Everything about Anne with an E, eh?

Anne with an E: Lucas Jade Zumann describes Gilbert’s Season 2 journey

While Anne Shirley has been experiencing life in Avonlea and all that entails—school, friendship, chores and two sneaky grifters—Gilbert Blythe has been on an adventure of his own in Season 2 of Anne with an E.

Leaving Prince Edward Island following the death of his father, Gilbert has been shovelling coal into a ship’s boiler alongside Bash in the Caribbean. The two have established a strong friendship, and there has been great personal growth for Gilbert already. It’s not clear exactly when Gilbert will return to Avonlea—it depends on how fast Anne’s letter reaches him—and Lucas Jade Zumann won’t tell me.

I spoke to Zumann earlier this year about how he was cast in the role, what’s in store for Gilbert this year and his plan to study … astrophysics and quantum theory.

Gilbert’s got a lot going on from what I’ve seen so far in Season 2.
Lucas Jade Zumann: Yeah. Absolutely, I think he’s getting a much more worldly perspective during Season 2. Even more so than I think the character had in the book. [Showrunner Moira Walley-Beckett] is really writing in between the pages on this one and really adding a lot to his character’s backstory. I think it’s really important and it lends a lot to his natural worldly character that he has in the book. And I think that this journey of his kind of, it lends an explanation to Gilbert’s perspective.

How did you end up with the role in the first place? 
LJZ: It wasn’t actually very traditional. When I got the offer for the audition, I was on tour for the publicity for 20th Century Women, a film that I did. And the director of 20th Century Women worked with the producer of Anne with an E. She liked the film. She saw the film early and she liked my work and she requested that I read for the role. So I came in, the first thing I did was actually a chemistry read with Amybeth McNulty. And then after that point, it was maybe a couple of weeks before my agent called me and let me know that I had gotten the role of Gilbert Blythe.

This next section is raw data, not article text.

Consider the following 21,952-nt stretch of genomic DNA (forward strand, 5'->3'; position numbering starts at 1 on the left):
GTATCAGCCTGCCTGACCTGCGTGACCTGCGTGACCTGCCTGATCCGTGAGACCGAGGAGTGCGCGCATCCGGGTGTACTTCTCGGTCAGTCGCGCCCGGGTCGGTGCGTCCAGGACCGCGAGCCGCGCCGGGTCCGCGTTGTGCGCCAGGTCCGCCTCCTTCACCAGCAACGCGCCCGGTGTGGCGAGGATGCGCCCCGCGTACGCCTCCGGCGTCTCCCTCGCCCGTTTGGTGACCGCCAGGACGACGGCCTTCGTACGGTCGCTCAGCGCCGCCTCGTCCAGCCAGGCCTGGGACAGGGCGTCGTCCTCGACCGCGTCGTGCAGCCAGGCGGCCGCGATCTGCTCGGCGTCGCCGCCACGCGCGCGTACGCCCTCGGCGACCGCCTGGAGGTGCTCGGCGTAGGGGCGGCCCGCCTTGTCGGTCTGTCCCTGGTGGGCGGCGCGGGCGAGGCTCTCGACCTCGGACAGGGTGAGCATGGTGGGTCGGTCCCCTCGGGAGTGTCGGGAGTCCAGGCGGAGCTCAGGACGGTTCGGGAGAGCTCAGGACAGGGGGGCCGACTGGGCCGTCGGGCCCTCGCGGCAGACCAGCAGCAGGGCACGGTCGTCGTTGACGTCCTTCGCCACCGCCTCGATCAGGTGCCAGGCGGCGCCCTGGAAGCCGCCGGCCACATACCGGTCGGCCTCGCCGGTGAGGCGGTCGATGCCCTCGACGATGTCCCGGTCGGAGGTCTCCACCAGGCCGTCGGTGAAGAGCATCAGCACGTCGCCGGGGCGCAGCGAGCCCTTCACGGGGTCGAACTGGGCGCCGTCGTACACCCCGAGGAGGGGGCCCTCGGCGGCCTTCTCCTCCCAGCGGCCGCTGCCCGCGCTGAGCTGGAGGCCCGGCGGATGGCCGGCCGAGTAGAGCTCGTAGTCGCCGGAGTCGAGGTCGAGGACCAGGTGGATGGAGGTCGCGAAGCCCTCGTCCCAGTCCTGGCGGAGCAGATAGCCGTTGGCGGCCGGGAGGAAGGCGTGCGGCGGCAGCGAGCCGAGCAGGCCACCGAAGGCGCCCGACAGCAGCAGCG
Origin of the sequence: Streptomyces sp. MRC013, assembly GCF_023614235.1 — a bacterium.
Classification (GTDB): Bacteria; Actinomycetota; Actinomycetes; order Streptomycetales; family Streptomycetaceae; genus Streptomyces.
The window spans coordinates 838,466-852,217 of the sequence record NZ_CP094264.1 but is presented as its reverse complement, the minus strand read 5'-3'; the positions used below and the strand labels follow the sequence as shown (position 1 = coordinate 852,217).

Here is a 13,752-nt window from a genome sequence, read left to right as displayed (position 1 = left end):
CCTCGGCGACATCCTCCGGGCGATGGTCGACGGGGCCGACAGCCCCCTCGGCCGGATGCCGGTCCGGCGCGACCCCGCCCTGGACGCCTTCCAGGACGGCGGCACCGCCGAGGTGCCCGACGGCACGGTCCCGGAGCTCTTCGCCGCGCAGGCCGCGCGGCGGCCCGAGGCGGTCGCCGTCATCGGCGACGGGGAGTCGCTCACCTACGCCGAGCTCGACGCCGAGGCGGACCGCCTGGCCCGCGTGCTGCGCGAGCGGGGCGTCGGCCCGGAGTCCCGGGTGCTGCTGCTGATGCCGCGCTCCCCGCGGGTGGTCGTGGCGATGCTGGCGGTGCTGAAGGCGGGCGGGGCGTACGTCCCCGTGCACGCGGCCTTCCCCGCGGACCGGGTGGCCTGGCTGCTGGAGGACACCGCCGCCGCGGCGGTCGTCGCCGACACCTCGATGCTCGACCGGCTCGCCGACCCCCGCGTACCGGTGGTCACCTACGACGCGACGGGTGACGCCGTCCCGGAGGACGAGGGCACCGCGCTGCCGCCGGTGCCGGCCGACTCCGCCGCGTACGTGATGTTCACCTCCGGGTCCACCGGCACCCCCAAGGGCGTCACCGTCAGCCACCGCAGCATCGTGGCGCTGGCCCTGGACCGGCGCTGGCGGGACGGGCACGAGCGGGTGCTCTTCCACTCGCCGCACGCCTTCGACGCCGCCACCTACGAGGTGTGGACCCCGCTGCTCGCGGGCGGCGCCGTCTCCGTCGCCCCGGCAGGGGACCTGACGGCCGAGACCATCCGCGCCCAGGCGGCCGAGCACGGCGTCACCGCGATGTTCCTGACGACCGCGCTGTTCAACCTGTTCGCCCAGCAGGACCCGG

To be skipping that step because executive producer Miranda de Pencier had seen you and thought that you’d be a good fit … were you a little bit extra nervous going into this?
LJZ: Oh, absolutely, especially considering the rank of these people that were sitting at the table in front of me. I mean, Moira Walley-Beckett is a phenomenal writer and director and I have been inspired by her work for many years beforehand. Just sitting in a room with these people is intimidating. Even the waiting room. I was, yeah, I was very nervous to say the least. I’m just really lucky that we kind of clicked in a certain way.

Gilbert lost his father in Season 1. That was a very dark and serious storyline that you had to take on.
LJZ: Yeah. Absolutely. I think losing his father was a huge deal for Gilbert’s growth and it pushed him to grow up really fast and have to start supporting himself and discovering his own place in the world. I think being in school just … and then having to support yourself, just in a little life change like that, I can only imagine how hard that must be for a person. And the kind of toll that that has on their personality. I think that lends a lot to his mentality and his maturity.

Where’s Gilbert’s head at in Season 2?